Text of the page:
In 2019, 15% of Europeans were living in homes with a leaking roof, damp walls, floors or foundation. Up to 100,000 Europeans die each year as a result of a cold home, and close to 80 million people in the EU were late or unable to pay their utility bills in 2019. These are only a few numbers illustrating the extent to which energy poverty is still a very serious issue in Europe.

#Right2Energy is a proud member of the Right to Energy Coalition. Together, we recognize that energy poverty lies at the intersection of different issues: A warming world that puts people and planet at risk, increasing social inequality, and an unjust energy system. These multiple dimensions call for a holistic approach to tackle the different causes and consequences of energy poverty in a dignified way.


Energy is a basic human right: no one should ever have to choose between eating, lighting or warming one’s home. We aim to listen and raise the voices of Europe’s energy poor to make sure they are heard in the energy discussion.

The Right to Energy Coalition appoints 15th-19th February as European Energy Poverty week. We take this opportunity to draw attention to the issue of energy poverty. We invite activists, social movements, workers and their unions to form coalitions at national and European levels to ensure a fair energy transition for all. We call on all European institutions and national governments to take the bold decisions necessary in this time of crisis.

The Right to Energy Coalition's main goals

  • A ban on disconnections to effectively ensure the right to energy;
  • The supply of a minimum amount of energy for all;
  • A massive renovation programme across the EU to provide decent, efficient housing for all;
  • The targeting of the most vulnerable in these renovation efforts;
  • Recognition of the role of community energy in alleviating energy poverty;
  • Support for community energy projects fighting energy poverty;
  • A European definition of energy poverty to understand and monitor the issue at EU-level

Five community projects in the picture

Regardless of income or home ownership, all citizens should be able to benefit from participating in the energy transition. The ability to invest in energy efficiency or ownership of renewables should not be limited to well-off households with enough disposable income. Yet it is vulnerable consumers and those experiencing energy poverty that can benefit the most from being able to participate. REScoops can further empower vulnerable and low-income households across the EU to be able to share in the benefits of the energy transition. At, we believe that community initiatives form an important part of the answer to energy poverty. The following examples strengthen our case for citizen-led initiatives.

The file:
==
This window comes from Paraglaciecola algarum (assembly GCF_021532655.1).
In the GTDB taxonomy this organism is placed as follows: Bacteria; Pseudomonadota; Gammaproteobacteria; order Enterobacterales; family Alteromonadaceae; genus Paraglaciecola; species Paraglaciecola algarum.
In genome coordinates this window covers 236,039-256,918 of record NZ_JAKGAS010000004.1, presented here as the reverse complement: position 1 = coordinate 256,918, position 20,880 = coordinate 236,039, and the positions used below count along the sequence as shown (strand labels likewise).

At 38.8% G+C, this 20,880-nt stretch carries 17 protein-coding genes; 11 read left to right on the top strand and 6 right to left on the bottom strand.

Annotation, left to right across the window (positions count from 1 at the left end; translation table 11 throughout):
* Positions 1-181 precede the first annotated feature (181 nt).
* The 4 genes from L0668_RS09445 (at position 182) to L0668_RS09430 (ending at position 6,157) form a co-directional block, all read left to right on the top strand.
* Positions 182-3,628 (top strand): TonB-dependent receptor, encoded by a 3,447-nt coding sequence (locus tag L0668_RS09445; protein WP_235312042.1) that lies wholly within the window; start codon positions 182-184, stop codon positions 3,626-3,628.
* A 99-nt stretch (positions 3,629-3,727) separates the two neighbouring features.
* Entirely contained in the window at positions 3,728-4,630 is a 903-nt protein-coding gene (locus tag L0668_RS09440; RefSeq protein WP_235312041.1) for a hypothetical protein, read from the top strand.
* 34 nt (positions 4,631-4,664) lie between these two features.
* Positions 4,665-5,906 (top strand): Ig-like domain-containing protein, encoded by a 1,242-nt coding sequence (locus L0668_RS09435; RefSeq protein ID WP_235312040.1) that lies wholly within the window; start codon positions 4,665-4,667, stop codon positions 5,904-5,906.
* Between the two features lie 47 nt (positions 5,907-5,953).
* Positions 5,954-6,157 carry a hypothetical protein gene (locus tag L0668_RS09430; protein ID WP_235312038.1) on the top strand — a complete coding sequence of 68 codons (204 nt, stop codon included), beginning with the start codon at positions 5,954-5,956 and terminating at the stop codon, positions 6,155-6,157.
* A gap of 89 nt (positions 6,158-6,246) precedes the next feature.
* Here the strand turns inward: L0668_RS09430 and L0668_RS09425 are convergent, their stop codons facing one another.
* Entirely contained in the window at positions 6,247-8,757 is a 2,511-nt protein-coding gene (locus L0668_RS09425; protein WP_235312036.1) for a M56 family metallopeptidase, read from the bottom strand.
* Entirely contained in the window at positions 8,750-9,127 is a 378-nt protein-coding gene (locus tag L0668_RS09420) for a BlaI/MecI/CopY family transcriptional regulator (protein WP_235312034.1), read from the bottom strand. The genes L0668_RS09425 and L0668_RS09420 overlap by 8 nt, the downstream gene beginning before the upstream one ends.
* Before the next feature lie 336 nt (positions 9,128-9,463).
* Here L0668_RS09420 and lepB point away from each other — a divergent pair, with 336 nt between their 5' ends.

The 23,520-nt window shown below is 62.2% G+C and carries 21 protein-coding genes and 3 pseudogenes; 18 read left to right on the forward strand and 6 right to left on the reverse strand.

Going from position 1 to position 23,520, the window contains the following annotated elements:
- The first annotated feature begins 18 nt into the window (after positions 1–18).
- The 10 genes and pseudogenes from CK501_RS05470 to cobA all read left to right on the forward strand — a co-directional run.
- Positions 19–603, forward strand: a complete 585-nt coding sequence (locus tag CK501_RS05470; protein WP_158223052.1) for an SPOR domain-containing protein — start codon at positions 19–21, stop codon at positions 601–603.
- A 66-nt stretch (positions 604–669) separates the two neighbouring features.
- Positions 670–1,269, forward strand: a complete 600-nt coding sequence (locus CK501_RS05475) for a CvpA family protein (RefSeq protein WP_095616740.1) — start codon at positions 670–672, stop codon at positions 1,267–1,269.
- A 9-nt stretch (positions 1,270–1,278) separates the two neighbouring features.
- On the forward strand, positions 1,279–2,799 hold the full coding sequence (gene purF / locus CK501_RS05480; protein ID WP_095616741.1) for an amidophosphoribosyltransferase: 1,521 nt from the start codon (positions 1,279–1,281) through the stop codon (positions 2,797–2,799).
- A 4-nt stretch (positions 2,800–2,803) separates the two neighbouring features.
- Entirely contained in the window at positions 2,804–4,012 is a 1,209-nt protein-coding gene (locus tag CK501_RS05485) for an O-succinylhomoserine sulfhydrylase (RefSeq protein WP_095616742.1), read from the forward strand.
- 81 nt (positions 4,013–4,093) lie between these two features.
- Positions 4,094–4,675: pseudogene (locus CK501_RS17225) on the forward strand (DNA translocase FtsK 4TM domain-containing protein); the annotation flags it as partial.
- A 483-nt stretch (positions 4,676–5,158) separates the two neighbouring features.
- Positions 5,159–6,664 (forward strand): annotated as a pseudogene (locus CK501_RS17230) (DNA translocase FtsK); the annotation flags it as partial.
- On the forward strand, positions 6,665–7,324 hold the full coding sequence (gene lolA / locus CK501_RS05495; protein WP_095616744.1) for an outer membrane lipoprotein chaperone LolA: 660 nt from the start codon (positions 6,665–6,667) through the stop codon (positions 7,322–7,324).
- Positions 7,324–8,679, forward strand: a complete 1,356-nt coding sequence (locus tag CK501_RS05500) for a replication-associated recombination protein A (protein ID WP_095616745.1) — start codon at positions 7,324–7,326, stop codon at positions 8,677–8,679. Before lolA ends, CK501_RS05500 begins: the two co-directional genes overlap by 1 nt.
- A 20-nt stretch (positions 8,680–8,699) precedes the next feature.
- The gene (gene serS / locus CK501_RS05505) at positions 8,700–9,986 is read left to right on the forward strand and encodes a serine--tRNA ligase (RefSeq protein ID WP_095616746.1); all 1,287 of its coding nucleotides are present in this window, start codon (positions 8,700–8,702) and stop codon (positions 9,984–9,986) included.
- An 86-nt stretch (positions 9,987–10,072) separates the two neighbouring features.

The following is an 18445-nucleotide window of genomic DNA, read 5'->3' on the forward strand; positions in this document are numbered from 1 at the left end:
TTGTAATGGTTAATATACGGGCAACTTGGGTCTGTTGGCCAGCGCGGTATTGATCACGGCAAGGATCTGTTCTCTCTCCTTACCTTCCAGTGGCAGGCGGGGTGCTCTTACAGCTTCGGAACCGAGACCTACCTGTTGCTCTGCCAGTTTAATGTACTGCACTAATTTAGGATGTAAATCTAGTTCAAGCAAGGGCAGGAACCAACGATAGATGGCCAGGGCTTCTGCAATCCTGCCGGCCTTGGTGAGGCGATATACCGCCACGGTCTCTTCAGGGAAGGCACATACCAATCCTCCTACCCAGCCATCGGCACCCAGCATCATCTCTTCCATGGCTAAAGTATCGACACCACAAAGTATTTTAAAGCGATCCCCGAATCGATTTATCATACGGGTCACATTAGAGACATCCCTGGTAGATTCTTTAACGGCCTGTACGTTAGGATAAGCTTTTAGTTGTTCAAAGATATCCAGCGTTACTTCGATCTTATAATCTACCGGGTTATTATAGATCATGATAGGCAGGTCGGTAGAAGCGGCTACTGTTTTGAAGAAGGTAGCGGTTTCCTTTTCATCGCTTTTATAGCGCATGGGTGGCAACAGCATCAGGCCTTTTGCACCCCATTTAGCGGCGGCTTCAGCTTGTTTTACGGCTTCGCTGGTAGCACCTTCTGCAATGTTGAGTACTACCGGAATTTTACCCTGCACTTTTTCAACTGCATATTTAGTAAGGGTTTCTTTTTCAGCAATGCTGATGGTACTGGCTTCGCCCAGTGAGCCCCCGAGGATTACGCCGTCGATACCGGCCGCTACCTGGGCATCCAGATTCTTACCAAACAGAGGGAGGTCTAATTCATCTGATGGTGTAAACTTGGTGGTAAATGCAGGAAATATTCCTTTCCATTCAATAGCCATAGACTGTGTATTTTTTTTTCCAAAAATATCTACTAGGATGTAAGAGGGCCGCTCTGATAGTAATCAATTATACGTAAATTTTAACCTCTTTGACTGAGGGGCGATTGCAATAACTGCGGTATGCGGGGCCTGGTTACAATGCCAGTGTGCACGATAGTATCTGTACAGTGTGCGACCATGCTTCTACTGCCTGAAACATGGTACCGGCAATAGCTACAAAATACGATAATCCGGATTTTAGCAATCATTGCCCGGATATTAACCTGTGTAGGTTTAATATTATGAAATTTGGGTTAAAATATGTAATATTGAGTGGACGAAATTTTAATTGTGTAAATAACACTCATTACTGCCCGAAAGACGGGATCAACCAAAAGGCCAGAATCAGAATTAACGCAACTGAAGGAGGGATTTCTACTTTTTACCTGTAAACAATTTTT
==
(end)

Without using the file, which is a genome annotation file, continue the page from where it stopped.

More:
Énergie Solidaire

Énergie Solidaire (France) is a solidarity fund that raises money through micro-donations from energy bills of consumers and energy donations by renewables producers.

The aim of this fund? The support of local social initiatives that are tackling fuel poverty.

Find more information here.

Energy Poverty1

Brixton Energy Solar

The Brixton Energy Solar projects are co-operatively owned renewable energy projects on social housing estates. They allow tenants in social housing to make investments on their roof and give access to part of the electricity produced with solar panels for free. Revenues from the projects feed into an energy efficiency fund and provide training opportunities for youth in the community.

Find more information here.

Energy Poverty2

The HELPS project - Enerterre

The French cooperative Les 7 Vents coordinates the HELPS project - Enerterre, promoting shared and accompanied self-rehabilitation (SASR) practices that enable energy poor households to engage in energy efficiency refurbishments of their homes at a lower cost.

Find more information here.

Energy Poverty3

ZEZ Energy Advisors

ZEZ fights youth unemployment and energy poverty in Croatia with the Energy Advisors programme. The programme aims to improve energy efficiency in energy poor households through the use of tips and energy efficiency measures, carried out by young and long-term unemployed persons qualified as energy efficiency advisors.

Find more information here.

Energy Poverty4

Wijkwerf EnerGent

Cooperative EnerGent (Belgium) supports its members to improve energy efficiency in their homes. Their Wijkwerf project empowers low-income households to measure their energy consumption. It also provides guidance to get subsidies for energy refurbishments.

Find more information here.

Energy Poverty5